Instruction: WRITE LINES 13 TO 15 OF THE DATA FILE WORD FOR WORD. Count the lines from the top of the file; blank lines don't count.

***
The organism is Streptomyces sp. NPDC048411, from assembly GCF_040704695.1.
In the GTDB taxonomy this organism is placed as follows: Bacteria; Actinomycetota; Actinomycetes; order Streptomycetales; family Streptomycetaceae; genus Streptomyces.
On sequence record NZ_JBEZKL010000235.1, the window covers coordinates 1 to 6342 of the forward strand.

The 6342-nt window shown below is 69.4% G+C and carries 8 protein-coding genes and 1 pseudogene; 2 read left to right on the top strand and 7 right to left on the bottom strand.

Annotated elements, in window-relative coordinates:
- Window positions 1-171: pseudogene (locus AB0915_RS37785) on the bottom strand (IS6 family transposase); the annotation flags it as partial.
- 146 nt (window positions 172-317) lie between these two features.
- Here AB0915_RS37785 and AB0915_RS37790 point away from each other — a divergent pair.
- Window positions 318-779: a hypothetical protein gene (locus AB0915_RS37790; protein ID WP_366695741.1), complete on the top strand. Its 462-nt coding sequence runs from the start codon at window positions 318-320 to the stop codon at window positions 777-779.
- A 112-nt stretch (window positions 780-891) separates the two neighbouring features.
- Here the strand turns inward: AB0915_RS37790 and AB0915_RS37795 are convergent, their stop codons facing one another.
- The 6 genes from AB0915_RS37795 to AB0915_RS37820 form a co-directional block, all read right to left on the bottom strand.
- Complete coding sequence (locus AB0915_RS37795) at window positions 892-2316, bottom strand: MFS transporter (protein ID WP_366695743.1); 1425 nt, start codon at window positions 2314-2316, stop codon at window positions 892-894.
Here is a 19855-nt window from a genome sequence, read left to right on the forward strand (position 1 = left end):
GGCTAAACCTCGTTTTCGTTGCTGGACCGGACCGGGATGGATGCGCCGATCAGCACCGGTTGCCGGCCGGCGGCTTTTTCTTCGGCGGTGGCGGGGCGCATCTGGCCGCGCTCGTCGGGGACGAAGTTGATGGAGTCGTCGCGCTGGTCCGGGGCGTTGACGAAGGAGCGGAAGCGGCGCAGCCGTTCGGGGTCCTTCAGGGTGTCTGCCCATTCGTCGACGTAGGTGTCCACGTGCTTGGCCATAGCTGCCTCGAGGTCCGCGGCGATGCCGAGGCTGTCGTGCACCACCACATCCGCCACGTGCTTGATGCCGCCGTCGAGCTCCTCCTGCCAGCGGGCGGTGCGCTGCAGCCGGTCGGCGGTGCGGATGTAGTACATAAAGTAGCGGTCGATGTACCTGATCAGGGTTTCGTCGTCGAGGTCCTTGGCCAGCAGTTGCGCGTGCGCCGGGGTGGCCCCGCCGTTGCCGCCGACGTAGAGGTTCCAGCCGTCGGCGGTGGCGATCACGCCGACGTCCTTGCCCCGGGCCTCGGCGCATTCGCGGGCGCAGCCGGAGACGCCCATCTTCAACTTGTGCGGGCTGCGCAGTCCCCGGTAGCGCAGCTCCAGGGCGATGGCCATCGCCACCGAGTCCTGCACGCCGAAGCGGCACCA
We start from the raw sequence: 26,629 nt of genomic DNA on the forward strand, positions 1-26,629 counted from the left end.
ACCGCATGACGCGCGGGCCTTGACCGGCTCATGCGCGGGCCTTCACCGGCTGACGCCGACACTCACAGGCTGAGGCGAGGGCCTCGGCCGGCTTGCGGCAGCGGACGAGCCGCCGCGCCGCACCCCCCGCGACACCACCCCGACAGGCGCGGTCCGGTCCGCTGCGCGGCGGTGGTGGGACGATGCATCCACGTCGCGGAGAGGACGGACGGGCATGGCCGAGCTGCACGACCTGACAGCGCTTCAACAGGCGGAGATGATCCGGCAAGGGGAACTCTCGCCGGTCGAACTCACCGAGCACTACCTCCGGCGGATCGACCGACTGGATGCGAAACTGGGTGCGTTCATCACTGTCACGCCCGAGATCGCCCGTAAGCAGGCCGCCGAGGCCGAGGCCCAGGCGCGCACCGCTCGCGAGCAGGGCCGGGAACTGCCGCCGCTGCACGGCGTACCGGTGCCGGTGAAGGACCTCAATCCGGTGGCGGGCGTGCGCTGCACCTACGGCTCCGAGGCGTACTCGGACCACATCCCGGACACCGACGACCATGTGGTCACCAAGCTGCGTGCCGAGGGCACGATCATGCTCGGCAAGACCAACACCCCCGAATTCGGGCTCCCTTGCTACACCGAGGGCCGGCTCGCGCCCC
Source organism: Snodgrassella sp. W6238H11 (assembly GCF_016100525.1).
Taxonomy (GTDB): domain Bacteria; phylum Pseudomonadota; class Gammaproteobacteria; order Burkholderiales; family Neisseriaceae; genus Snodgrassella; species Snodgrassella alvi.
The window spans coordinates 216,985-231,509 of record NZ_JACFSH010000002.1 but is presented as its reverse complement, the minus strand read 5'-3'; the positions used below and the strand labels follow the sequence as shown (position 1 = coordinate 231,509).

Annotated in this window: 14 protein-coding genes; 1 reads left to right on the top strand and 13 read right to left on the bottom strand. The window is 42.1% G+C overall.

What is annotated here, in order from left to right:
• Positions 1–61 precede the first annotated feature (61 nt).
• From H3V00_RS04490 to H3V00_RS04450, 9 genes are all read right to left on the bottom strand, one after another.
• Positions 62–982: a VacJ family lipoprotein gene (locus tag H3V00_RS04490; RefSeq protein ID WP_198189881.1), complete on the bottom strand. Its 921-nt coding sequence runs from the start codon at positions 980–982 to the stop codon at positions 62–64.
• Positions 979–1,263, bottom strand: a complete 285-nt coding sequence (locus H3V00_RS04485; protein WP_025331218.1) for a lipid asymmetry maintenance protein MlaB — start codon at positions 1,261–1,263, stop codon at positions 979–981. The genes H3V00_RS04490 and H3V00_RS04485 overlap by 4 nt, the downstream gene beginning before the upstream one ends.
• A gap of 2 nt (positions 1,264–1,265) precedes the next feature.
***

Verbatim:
- Complete coding sequence (locus AB0915_RS37795) at window positions 892-2316, bottom strand: MFS transporter (protein ID WP_366695743.1); 1425 nt, start codon at window positions 2314-2316, stop codon at window positions 892-894.
Here is a 19855-nt window from a genome sequence, read left to right on the forward strand (position 1 = left end):
GGCTAAACCTCGTTTTCGTTGCTGGACCGGACCGGGATGGATGCGCCGATCAGCACCGGTTGCCGGCCGGCGGCTTTTTCTTCGGCGGTGGCGGGGCGCATCTGGCCGCGCTCGTCGGGGACGAAGTTGATGGAGTCGTCGCGCTGGTCCGGGGCGTTGACGAAGGAGCGGAAGCGGCGCAGCCGTTCGGGGTCCTTCAGGGTGTCTGCCCATTCGTCGACGTAGGTGTCCACGTGCTTGGCCATAGCTGCCTCGAGGTCCGCGGCGATGCCGAGGCTGTCGTGCACCACCACATCCGCCACGTGCTTGATGCCGCCGTCGAGCTCCTCCTGCCAGCGGGCGGTGCGCTGCAGCCGGTCGGCGGTGCGGATGTAGTACATAAAGTAGCGGTCGATGTACCTGATCAGGGTTTCGTCGTCGAGGTCCTTGGCCAGCAGTTGCGCGTGCGCCGGGGTGGCCCCGCCGTTGCCGCCGACGTAGAGGTTCCAGCCGTCGGCGGTGGCGATCACGCCGACGTCCTTGCCCCGGGCCTCGGCGCATTCGCGGGCGCAGCCGGAGACGCCCATCTTCAACTTGTGCGGGCTGCGCAGTCCCCGGTAGCGCAGCTCCAGGGCGATGGCCATCGCCACCGAGTCCTGCACGCCGAAGCGGCACCA